Peter Stubbe (also known as Peter Stumpp or Peeter Stumpf) is a true story about a German man who was believed to be a werewolf. They say he made a pact with the devil who gave him a girdle that allowed him to transform into a wolf. He murdered women and children, terrorizing the region and earning himself the nickname, The Werewolf of Bedburg.
For many years, farmers in the German village of Bedburg were baffled by the strange deaths of their cattle and livestock. They would find their cows and sheep dead in the fields, their bodies ripped open and partially devoured. The farmers suspected that their animals were being attacked by a wild and vicious wolf.
Before long, children and young women began to randomly disappear from the village. Some of them were later found dead, their bodies horribly mutilated and half-eaten. Others were never found. When dismembered arms and legs were discovered strewn up and down the fields, the villagers flew into a panic and began to arm themselves. Everyone was frightened that they would be the wolf’s next victim.
A group of brave hunters set out with their dogs, determined to track down the wolf and put an end to its reign of terror. The men followed the creature’s tracks for days until at last they saw it in the distance. They set their dogs on it and they chased the animal down until they had it cornered.
When the hunters came to the spot where the dogs had the wolf surrounded, they were shocked to see that it wasn’t a wolf at all, but a naked man, cowering on the ground. They couldn’t believe their eyes because they knew this man. He was Peter Stubbe, a wealthy and respected farmer from the village.
The hunters suspected that Stubbe was a werewolf and brought him back to face the authorities. In custody, Peter Stubbe was tortured on the rack and confessed that he was the beast that had been terrorizing the area. He admitted to killing and eating fourteen children and two pregnant women.
He said that at the age of 12, he had turned his back on God and started worshipping the devil. He claimed the devil had given him a girdle made of wolf skin which allowed him to turn into â€œa greedy, devouring wolf, strong and mighty, with eyes great and large, which in the night sparkled like fire, a mouth great and wide, with most sharp and cruel teeth, a huge body, and mighty paws.â€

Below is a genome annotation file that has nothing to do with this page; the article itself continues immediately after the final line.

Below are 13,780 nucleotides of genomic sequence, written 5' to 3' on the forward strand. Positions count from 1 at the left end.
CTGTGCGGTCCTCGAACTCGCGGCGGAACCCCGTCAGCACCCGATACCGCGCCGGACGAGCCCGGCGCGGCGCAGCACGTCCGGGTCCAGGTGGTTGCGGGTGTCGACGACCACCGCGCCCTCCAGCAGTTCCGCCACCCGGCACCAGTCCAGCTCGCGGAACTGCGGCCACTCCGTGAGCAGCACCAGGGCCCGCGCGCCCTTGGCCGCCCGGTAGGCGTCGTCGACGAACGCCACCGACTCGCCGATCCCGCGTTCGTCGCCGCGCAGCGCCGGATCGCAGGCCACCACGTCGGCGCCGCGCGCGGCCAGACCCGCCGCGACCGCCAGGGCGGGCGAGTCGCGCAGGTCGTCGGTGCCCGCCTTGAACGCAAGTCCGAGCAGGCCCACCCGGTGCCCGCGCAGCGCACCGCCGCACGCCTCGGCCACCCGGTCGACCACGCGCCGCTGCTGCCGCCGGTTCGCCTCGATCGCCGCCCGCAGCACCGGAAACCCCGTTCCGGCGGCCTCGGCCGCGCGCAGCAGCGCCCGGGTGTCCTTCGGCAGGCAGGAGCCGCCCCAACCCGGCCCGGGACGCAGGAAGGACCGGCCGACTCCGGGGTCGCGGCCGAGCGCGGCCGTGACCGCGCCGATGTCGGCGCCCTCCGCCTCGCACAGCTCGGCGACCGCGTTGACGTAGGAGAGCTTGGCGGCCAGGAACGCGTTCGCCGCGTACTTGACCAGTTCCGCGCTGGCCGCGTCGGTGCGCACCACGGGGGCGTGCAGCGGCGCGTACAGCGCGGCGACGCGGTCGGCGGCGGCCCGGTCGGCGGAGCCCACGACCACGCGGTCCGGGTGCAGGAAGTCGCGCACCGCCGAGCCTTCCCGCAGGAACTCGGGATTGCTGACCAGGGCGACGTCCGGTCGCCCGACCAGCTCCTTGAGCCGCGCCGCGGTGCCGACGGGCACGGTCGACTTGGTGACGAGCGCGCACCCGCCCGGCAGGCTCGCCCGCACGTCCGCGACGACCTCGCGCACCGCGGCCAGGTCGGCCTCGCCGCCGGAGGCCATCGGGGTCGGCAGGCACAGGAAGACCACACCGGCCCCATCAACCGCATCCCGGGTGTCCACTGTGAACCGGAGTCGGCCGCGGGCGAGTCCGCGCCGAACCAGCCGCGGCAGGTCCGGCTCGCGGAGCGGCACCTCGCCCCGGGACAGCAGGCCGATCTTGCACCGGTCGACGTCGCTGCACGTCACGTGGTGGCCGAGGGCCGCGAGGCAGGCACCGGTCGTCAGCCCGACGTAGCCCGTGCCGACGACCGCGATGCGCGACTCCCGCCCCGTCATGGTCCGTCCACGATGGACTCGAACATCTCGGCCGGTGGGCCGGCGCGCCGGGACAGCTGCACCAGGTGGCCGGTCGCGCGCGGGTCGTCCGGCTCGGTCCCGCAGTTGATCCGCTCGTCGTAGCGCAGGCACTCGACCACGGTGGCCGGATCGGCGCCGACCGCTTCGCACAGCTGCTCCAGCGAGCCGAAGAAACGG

In the form of a werewolf, he would gorge himself on the meat of cattle and sheep. As time went by, his lust for human flesh became uncontrollable and he began murdering and feasting on the corpses of women and children. He said he “ate their hearts, panting hot and raw.” One of children he murdered was his own son. He said he took the boy into the woods where he transformed into a wolf and killed him. Then, he broke open the boy’s skull and feasted on his brains, which he described as being “most savoury and dainty delicious.”
After the murders, he would often walk the village streets, cheerfully greeting the same people whose children or relatives he had ripped apart.
Peter Stubbe was convicted and sentenced to be tortured to death. His daughter Sybil and his mistress Katharina Trump were also convicted of being his accomplices. He was executed on Halloween night, October 31, 1589. Peter Stubbe was taken out and strapped to a large wheel, where the flesh was torn from his body with red-hot burning pincers. Then, his arms and legs were broken with a hammer to prevent him from returning from the grave. Finally, he was beheaded and his body was burned to ashes on a pyre. His daughter and mistress strangled and their bodies were burned along with him.
After the execution, the wheel on which Stubbe was tortured was set high on a pole from which were hung 16 strips of wood, each representing one of his 16 victims. A real wolfâ€™s body was hung on the pole and its head was replaced with Peter Stubbeâ€™s severed head as a warning to the public of what happens to those who make a deal with the devil and become a werewolf.